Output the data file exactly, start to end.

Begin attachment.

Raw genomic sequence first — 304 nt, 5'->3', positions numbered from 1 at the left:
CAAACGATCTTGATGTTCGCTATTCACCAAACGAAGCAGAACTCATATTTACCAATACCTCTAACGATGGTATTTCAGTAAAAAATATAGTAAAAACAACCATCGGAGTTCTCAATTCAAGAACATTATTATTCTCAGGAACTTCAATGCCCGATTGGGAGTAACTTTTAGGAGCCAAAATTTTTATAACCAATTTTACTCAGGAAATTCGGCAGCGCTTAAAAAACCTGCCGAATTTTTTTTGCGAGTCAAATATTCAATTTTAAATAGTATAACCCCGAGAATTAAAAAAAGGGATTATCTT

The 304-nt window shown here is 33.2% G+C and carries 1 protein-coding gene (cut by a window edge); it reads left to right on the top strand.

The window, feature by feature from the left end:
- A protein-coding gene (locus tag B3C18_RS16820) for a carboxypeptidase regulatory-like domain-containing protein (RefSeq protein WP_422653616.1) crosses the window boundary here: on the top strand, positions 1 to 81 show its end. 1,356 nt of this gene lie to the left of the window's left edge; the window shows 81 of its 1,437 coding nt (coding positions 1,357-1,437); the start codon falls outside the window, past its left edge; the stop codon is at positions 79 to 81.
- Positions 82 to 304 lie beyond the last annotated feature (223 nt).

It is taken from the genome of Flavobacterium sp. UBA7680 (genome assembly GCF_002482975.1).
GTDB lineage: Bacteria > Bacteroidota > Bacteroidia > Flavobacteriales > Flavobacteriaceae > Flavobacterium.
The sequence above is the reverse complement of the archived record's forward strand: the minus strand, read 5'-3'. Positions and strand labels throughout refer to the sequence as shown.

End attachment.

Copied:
Raw genomic sequence first — 304 nt, 5'->3', positions numbered from 1 at the left:
CAAACGATCTTGATGTTCGCTATTCACCAAACGAAGCAGAACTCATATTTACCAATACCTCTAACGATGGTATTTCAGTAAAAAATATAGTAAAAACAACCATCGGAGTTCTCAATTCAAGAACATTATTATTCTCAGGAACTTCAATGCCCGATTGGGAGTAACTTTTAGGAGCCAAAATTTTTATAACCAATTTTACTCAGGAAATTCGGCAGCGCTTAAAAAACCTGCCGAATTTTTTTTGCGAGTCAAATATTCAATTTTAAATAGTATAACCCCGAGAATTAAAAAAAGGGATTATCTT

The 304-nt window shown here is 33.2% G+C and carries 1 protein-coding gene (cut by a window edge); it reads left to right on the top strand.

The window, feature by feature from the left end:
- A protein-coding gene (locus tag B3C18_RS16820) for a carboxypeptidase regulatory-like domain-containing protein (RefSeq protein WP_422653616.1) crosses the window boundary here: on the top strand, positions 1 to 81 show its end. 1,356 nt of this gene lie to the left of the window's left edge; the window shows 81 of its 1,437 coding nt (coding positions 1,357-1,437); the start codon falls outside the window, past its left edge; the stop codon is at positions 79 to 81.
- Positions 82 to 304 lie beyond the last annotated feature (223 nt).

It is taken from the genome of Flavobacterium sp. UBA7680 (genome assembly GCF_002482975.1).
GTDB lineage: Bacteria > Bacteroidota > Bacteroidia > Flavobacteriales > Flavobacteriaceae > Flavobacterium.
The sequence above is the reverse complement of the archived record's forward strand: the minus strand, read 5'-3'. Positions and strand labels throughout refer to the sequence as shown.